Hi Everyone,

My friend Patricia on the telephone: “Do you want me to slice the bread or leave it whole?” Silence. I was thinking. Before I could respond, Pat continued, “I know some people prefer their Coconut Bread to remain whole so that they can break off pieces instead of having it sliced.” “Sliced,” I said. We were going on a tour around the island with colleagues so sliced was the best option for sharing.

About 20 minutes after we had settled in and the bus drove off, I leaned over to enquire from Pat if the Coconut (sweet) Bread was in the bag on her lap or in the one overhead. It was in the bag overhead. Retrieving the bag, I rested it on my lap sliding the zipper open. I could feel the warmth of the tinned loaf on my lap. I parted the bag and the sweet smell of spice, essence, and the indescribable aroma that fills the air as you pass by a bakery slowly rose and spread like smoke wafting through the air. Heads turned, someone whispered over our shoulders, “Is that bread?” They did not need to define ‘bread’ we knew they meant Coconut Bread. Before I knew it, I’d shared the entire pan of sliced Coconut Bread and there was none left for me. Everyone eating the bread was praising its taste.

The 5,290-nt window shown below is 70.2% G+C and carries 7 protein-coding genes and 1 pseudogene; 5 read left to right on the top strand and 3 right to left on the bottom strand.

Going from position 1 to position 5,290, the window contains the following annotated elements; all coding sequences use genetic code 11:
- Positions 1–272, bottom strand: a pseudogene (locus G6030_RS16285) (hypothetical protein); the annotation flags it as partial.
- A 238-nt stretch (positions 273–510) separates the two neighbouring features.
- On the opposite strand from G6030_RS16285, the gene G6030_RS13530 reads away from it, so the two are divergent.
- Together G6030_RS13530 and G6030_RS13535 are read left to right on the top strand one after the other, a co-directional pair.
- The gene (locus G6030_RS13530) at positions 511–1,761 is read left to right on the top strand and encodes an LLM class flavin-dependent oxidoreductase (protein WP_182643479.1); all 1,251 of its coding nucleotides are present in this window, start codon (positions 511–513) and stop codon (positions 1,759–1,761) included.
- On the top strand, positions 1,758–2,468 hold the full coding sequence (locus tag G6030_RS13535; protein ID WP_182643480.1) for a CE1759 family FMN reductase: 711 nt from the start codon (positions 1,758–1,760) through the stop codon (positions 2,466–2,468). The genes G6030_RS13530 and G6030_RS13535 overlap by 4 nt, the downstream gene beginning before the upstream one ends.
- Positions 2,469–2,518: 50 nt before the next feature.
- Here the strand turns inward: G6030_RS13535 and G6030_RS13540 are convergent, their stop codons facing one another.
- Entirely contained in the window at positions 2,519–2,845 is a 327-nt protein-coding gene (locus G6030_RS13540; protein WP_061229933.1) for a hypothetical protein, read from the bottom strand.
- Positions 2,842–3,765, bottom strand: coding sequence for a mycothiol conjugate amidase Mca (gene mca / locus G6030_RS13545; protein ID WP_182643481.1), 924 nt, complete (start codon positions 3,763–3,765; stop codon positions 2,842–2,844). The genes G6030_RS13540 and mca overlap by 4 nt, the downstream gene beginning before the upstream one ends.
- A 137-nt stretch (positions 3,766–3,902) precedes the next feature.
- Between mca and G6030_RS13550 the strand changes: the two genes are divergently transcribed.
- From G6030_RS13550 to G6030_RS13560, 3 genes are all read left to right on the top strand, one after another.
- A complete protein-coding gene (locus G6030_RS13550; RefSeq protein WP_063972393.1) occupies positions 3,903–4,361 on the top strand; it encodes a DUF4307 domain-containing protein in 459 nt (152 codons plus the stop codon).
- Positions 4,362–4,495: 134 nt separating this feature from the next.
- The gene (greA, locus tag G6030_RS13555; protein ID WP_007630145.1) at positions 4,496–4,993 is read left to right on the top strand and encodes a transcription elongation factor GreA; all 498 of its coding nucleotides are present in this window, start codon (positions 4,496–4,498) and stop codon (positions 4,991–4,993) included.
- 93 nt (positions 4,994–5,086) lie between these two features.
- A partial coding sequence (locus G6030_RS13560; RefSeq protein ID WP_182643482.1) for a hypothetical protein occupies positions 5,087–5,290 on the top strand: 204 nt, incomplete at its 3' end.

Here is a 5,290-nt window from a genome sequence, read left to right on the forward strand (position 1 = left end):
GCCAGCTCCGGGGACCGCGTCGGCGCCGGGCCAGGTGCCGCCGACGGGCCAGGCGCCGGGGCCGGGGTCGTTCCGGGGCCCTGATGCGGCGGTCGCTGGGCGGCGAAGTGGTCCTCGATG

Pat tilted her head to one side and looked at me. I stared at the empty pan, a light coating of crust bordering the insides where the bread lay as it baked. I ached on the inside. I so had my mind set on a slice of the bread ever since the night before. Then I heard a conspiratorial whisper: “Well it’s a good thing I have another loaf in this bag”. Pat was referring to the bag on her lap. I laughed, hugged, and thanked her.

This was the first time I would be tasting Pat’s Coconut Bread. She made hers the old-fashioned way – without raisins or cherries, with coconut in the middle, and with the dough kneaded. All of this means that the bread was dense, solid, with a very tight crumb. Generally speaking, before tasting Pat’s Coconut Bread, I’ve never been a fan of this version. The closest thing to it that I really enjoy is the Coconut Bread made by a family friend here in Barbados. Her bread, too, is dense; however, she puts raisins in her bread and mixes all of the coconut into the bread, making for distribution throughout the bread; which I prefer.